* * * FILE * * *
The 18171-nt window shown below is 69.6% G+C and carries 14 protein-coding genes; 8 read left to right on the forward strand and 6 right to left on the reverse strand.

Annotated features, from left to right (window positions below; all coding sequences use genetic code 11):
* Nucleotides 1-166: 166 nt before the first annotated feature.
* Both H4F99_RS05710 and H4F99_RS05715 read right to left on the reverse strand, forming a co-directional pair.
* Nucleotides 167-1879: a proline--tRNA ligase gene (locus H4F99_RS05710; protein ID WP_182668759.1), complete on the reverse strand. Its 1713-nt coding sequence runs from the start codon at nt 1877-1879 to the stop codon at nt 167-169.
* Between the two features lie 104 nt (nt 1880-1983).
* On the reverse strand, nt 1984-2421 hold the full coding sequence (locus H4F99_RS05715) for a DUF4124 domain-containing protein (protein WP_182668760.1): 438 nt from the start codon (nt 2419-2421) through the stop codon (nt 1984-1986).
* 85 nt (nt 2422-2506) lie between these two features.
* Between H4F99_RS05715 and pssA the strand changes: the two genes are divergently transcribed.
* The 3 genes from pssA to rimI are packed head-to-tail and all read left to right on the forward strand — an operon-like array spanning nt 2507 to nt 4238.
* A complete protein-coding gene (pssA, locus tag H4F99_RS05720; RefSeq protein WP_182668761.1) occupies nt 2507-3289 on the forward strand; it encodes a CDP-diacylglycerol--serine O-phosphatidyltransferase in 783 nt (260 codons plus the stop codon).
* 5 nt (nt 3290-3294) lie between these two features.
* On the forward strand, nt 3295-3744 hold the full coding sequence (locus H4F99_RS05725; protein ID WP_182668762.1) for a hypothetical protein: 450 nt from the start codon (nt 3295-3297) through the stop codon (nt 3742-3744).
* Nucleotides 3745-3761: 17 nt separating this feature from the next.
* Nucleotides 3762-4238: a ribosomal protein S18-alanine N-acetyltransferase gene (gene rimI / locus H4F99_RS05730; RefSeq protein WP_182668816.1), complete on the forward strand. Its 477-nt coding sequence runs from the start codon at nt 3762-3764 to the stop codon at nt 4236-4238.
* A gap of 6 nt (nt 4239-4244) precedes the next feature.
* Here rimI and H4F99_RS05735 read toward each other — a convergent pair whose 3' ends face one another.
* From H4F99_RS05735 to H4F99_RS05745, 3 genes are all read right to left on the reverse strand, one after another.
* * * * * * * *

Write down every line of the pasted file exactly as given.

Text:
The 18171-nt window shown below is 69.6% G+C and carries 14 protein-coding genes; 8 read left to right on the forward strand and 6 right to left on the reverse strand.

Annotated features, from left to right (window positions below; all coding sequences use genetic code 11):
* Nucleotides 1-166: 166 nt before the first annotated feature.
* Both H4F99_RS05710 and H4F99_RS05715 read right to left on the reverse strand, forming a co-directional pair.
* Nucleotides 167-1879: a proline--tRNA ligase gene (locus H4F99_RS05710; protein ID WP_182668759.1), complete on the reverse strand. Its 1713-nt coding sequence runs from the start codon at nt 1877-1879 to the stop codon at nt 167-169.
* Between the two features lie 104 nt (nt 1880-1983).
* On the reverse strand, nt 1984-2421 hold the full coding sequence (locus H4F99_RS05715) for a DUF4124 domain-containing protein (protein WP_182668760.1): 438 nt from the start codon (nt 2419-2421) through the stop codon (nt 1984-1986).
* 85 nt (nt 2422-2506) lie between these two features.
* Between H4F99_RS05715 and pssA the strand changes: the two genes are divergently transcribed.
* The 3 genes from pssA to rimI are packed head-to-tail and all read left to right on the forward strand — an operon-like array spanning nt 2507 to nt 4238.
* A complete protein-coding gene (pssA, locus tag H4F99_RS05720; RefSeq protein WP_182668761.1) occupies nt 2507-3289 on the forward strand; it encodes a CDP-diacylglycerol--serine O-phosphatidyltransferase in 783 nt (260 codons plus the stop codon).
* 5 nt (nt 3290-3294) lie between these two features.
* On the forward strand, nt 3295-3744 hold the full coding sequence (locus H4F99_RS05725; protein ID WP_182668762.1) for a hypothetical protein: 450 nt from the start codon (nt 3295-3297) through the stop codon (nt 3742-3744).
* Nucleotides 3745-3761: 17 nt separating this feature from the next.
* Nucleotides 3762-4238: a ribosomal protein S18-alanine N-acetyltransferase gene (gene rimI / locus H4F99_RS05730; RefSeq protein WP_182668816.1), complete on the forward strand. Its 477-nt coding sequence runs from the start codon at nt 3762-3764 to the stop codon at nt 4236-4238.
* A gap of 6 nt (nt 4239-4244) precedes the next feature.
* Here rimI and H4F99_RS05735 read toward each other — a convergent pair whose 3' ends face one another.
* From H4F99_RS05735 to H4F99_RS05745, 3 genes are all read right to left on the reverse strand, one after another.